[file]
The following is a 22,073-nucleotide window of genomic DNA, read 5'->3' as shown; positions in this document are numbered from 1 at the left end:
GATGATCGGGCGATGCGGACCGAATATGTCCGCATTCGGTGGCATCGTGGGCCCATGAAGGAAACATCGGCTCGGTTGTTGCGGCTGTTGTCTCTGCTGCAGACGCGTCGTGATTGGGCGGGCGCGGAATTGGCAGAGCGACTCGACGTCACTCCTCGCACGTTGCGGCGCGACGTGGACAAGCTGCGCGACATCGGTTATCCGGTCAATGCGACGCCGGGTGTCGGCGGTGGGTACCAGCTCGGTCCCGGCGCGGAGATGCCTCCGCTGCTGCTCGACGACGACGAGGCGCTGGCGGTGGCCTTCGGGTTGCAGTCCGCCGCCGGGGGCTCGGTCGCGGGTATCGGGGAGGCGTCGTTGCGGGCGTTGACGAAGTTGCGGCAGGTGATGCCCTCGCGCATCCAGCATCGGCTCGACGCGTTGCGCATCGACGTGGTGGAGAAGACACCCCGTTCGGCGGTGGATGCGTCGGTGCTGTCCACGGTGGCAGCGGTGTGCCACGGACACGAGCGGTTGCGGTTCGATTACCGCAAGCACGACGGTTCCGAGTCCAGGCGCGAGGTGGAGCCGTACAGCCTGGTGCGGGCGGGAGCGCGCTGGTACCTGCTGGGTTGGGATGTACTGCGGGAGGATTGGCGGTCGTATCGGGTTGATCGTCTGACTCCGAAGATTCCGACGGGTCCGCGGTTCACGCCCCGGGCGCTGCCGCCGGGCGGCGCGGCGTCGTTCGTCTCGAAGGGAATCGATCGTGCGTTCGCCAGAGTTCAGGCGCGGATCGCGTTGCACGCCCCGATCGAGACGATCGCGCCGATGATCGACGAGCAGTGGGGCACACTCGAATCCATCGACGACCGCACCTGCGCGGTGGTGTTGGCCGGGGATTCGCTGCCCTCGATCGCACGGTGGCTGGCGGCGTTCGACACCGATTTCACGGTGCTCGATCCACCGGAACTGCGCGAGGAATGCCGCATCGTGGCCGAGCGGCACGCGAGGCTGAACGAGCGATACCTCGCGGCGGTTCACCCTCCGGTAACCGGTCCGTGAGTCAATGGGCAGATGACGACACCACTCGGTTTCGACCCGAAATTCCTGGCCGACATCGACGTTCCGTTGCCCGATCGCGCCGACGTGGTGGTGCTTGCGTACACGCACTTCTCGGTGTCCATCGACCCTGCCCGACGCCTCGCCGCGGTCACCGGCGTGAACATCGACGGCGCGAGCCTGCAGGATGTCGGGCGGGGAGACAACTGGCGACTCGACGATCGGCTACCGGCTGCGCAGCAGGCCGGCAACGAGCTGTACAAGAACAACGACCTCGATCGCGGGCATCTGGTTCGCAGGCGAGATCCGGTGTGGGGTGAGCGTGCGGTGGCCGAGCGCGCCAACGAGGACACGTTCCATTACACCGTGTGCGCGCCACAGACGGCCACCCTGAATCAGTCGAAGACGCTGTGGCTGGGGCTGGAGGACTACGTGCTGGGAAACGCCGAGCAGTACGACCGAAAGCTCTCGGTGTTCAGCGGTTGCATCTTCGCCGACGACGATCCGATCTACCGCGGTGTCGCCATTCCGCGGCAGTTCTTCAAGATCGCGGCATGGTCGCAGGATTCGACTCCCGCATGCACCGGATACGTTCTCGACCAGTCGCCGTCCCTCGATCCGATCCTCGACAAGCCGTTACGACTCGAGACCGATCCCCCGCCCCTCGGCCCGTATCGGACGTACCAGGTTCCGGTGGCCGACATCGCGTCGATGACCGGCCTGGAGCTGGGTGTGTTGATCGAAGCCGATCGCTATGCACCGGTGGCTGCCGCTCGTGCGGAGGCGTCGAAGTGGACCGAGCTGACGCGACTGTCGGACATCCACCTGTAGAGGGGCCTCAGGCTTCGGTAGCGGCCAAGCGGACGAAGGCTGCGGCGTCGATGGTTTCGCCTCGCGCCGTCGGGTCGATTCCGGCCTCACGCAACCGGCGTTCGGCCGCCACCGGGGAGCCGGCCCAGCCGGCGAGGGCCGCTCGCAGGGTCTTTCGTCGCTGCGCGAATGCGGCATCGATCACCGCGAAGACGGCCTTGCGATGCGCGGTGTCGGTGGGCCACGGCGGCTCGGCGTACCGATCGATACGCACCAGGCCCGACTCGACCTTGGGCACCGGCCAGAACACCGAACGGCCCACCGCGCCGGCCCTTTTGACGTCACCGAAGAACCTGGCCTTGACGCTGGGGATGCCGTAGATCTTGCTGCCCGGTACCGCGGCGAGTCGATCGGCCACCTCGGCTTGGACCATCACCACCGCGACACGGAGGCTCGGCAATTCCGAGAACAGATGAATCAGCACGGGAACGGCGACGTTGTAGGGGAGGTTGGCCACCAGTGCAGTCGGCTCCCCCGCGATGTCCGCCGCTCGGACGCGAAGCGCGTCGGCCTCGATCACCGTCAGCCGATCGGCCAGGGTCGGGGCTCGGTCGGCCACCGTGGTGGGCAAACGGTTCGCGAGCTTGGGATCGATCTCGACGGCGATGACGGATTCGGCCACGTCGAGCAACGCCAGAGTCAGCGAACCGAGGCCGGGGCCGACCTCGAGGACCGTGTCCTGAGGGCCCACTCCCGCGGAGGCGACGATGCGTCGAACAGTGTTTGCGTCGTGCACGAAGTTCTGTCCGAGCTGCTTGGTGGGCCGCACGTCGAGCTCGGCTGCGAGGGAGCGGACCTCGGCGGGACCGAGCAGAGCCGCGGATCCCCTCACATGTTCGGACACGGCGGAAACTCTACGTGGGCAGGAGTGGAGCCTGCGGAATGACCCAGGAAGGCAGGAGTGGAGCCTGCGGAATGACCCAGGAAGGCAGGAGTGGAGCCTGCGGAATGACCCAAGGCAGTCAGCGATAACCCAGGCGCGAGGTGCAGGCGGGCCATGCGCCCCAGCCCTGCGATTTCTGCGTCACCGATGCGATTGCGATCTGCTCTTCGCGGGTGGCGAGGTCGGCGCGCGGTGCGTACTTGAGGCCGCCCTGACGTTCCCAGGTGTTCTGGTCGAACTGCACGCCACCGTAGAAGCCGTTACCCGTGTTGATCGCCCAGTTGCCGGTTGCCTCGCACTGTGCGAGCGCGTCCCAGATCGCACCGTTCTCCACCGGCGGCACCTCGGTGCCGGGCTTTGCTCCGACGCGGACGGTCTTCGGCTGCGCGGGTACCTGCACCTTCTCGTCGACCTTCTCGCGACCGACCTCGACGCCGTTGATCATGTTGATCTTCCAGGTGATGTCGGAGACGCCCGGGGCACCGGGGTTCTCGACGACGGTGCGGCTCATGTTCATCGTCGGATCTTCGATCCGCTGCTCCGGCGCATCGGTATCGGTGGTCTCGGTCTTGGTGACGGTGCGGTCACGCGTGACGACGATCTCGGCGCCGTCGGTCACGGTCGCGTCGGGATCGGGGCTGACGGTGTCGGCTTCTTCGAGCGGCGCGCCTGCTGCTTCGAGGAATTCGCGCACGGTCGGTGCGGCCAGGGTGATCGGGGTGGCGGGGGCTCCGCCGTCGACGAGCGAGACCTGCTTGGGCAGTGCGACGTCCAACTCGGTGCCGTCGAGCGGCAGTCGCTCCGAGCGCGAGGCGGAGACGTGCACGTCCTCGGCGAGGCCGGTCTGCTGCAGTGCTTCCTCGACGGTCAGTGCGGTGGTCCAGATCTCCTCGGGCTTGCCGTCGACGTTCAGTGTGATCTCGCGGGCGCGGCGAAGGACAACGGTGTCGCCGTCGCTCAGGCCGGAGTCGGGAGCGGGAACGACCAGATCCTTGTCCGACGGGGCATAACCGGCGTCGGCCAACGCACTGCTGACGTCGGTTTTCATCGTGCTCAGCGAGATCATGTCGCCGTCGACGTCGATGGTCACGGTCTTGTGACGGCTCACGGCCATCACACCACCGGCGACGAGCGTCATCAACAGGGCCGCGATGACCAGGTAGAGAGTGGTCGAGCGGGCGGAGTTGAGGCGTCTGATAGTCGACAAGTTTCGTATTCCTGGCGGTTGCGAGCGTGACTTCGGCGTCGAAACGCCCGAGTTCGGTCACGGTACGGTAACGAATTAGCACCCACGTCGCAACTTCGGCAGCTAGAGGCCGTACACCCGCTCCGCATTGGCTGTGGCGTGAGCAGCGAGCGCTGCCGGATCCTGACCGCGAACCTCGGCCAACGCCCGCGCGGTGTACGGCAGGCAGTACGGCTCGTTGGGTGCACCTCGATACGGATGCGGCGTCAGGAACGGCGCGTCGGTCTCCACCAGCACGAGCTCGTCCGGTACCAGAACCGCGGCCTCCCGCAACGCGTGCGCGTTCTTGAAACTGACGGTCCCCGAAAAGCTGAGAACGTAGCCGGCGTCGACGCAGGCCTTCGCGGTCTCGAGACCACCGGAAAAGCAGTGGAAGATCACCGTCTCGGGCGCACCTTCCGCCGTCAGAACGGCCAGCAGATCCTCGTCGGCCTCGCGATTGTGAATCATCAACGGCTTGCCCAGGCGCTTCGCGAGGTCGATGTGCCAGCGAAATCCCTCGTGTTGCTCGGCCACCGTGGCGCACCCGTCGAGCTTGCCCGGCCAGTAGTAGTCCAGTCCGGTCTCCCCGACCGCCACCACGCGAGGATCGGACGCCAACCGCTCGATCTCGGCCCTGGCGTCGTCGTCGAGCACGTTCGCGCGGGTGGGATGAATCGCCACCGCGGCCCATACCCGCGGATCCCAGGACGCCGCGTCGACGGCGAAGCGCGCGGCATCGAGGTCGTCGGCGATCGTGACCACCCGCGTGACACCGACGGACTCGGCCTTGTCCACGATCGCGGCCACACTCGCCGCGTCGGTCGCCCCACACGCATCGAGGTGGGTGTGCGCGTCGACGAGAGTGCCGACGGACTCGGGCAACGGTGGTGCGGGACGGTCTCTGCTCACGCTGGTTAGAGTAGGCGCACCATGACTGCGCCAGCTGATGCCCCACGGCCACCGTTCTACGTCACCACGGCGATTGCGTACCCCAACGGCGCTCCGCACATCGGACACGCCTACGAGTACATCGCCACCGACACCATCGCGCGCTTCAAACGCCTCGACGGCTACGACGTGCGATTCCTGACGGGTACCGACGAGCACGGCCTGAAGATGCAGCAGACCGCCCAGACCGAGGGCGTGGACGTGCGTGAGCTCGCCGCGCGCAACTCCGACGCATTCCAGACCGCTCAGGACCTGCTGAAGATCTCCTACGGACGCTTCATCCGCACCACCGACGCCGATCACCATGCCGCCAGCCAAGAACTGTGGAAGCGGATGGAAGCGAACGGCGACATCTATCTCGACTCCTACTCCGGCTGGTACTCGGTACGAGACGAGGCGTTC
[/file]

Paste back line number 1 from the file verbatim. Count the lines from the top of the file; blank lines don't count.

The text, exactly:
The following is a 22,073-nucleotide window of genomic DNA, read 5'->3' as shown; positions in this document are numbered from 1 at the left end: